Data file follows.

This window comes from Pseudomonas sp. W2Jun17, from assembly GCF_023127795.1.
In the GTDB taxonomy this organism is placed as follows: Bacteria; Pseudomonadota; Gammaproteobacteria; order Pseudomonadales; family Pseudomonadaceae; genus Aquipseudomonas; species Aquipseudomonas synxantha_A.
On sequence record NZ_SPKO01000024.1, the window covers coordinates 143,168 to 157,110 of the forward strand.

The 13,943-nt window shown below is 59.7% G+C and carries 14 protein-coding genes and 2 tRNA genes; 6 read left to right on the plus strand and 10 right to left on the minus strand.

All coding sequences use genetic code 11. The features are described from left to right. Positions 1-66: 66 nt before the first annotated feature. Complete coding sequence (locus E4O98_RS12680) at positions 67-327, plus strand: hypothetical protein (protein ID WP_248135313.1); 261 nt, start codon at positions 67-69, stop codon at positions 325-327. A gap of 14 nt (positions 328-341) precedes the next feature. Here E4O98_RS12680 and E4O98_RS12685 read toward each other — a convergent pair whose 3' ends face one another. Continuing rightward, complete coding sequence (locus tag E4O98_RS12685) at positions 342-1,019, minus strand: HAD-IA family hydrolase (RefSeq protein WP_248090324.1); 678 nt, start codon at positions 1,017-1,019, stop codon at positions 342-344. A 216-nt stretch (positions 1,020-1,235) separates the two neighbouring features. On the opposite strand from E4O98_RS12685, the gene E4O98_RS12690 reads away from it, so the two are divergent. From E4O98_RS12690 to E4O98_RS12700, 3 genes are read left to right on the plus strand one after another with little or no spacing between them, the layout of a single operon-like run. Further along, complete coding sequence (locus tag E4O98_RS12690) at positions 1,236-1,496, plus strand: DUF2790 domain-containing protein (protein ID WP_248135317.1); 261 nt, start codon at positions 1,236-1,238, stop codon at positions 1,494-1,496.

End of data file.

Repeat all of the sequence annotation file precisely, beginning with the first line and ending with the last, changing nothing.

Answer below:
This window comes from Pseudomonas sp. W2Jun17, from assembly GCF_023127795.1.
In the GTDB taxonomy this organism is placed as follows: Bacteria; Pseudomonadota; Gammaproteobacteria; order Pseudomonadales; family Pseudomonadaceae; genus Aquipseudomonas; species Aquipseudomonas synxantha_A.
On sequence record NZ_SPKO01000024.1, the window covers coordinates 143,168 to 157,110 of the forward strand.

The 13,943-nt window shown below is 59.7% G+C and carries 14 protein-coding genes and 2 tRNA genes; 6 read left to right on the plus strand and 10 right to left on the minus strand.

All coding sequences use genetic code 11. The features are described from left to right. Positions 1-66: 66 nt before the first annotated feature. Complete coding sequence (locus E4O98_RS12680) at positions 67-327, plus strand: hypothetical protein (protein ID WP_248135313.1); 261 nt, start codon at positions 67-69, stop codon at positions 325-327. A gap of 14 nt (positions 328-341) precedes the next feature. Here E4O98_RS12680 and E4O98_RS12685 read toward each other — a convergent pair whose 3' ends face one another. Continuing rightward, complete coding sequence (locus tag E4O98_RS12685) at positions 342-1,019, minus strand: HAD-IA family hydrolase (RefSeq protein WP_248090324.1); 678 nt, start codon at positions 1,017-1,019, stop codon at positions 342-344. A 216-nt stretch (positions 1,020-1,235) separates the two neighbouring features. On the opposite strand from E4O98_RS12685, the gene E4O98_RS12690 reads away from it, so the two are divergent. From E4O98_RS12690 to E4O98_RS12700, 3 genes are read left to right on the plus strand one after another with little or no spacing between them, the layout of a single operon-like run. Further along, complete coding sequence (locus tag E4O98_RS12690) at positions 1,236-1,496, plus strand: DUF2790 domain-containing protein (protein ID WP_248135317.1); 261 nt, start codon at positions 1,236-1,238, stop codon at positions 1,494-1,496.